ILLINOIS NEWS NETWORK
Illinois lawmakers agreed to almost a dozen new pension laws this year. But none of them will address the state’s biggest pension problem: The costs.
Of the ten new pension laws that lawmakers agreed to, just three deal with state pensions, and none of them change benefits.
House Bill 656 requires schools that are using federal funds to pay for teacher salaries use those federal dollars to pay the full employer contribution toward their pension. House Bill 350 states that survivor benefits can’t be paid to a widow of someone who committed a felony while on the job. And House Bill 2496 makes changes for doctors in disability cases.
The rest all deal with local pensions for city and county workers, the Illinois Municipal Retirement Fund, or cops and firefighters, downstate police and fire pension funds.
State Sen. Pam Althoff, R-McHenry, sponsored one plan to make sure cities and counties understand that the ban on pension spiking includes a ban on adding sick days or vacation days to someone’s final payout.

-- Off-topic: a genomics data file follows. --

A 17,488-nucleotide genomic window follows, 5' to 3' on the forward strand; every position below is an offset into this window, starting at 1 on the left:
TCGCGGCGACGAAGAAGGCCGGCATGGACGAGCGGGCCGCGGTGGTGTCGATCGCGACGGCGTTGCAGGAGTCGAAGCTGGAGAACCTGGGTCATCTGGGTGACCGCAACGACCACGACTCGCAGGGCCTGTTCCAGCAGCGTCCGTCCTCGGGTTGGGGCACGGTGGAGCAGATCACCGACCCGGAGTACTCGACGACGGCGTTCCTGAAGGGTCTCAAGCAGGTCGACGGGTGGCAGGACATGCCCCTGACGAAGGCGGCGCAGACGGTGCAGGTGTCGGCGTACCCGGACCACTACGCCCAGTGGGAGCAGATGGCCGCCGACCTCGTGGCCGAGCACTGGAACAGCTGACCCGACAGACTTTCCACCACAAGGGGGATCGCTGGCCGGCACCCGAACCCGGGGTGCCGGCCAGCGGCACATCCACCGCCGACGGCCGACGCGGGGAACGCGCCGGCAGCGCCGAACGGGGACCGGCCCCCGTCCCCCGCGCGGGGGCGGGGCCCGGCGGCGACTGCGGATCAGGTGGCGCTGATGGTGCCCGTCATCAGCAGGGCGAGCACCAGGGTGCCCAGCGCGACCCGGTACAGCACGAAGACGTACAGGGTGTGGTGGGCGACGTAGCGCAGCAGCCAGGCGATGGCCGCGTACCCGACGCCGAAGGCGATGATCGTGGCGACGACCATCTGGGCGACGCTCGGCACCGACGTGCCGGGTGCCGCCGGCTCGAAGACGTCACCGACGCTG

“It’s my understanding that most cases where there was an attempt to (spike) were caught,” Althoff said. “Which is what drew out attention and the need to clarify the language.”
Althoff’s plan clarifies that IMRF spiking penalties will take into account “reported earnings” instead of just salary.
“We have to do everything we can to ensure that we are protecting the taxpayer, while still providing a decent benefit to existing employees,” Althoff added.
Cities and counties have to pay a penalty if they allow workers to spike their pensions above their final year’s salary.
Another IMRF pension change will make it clear that IMRF workers can’t add their vehicle allowance to their pensions.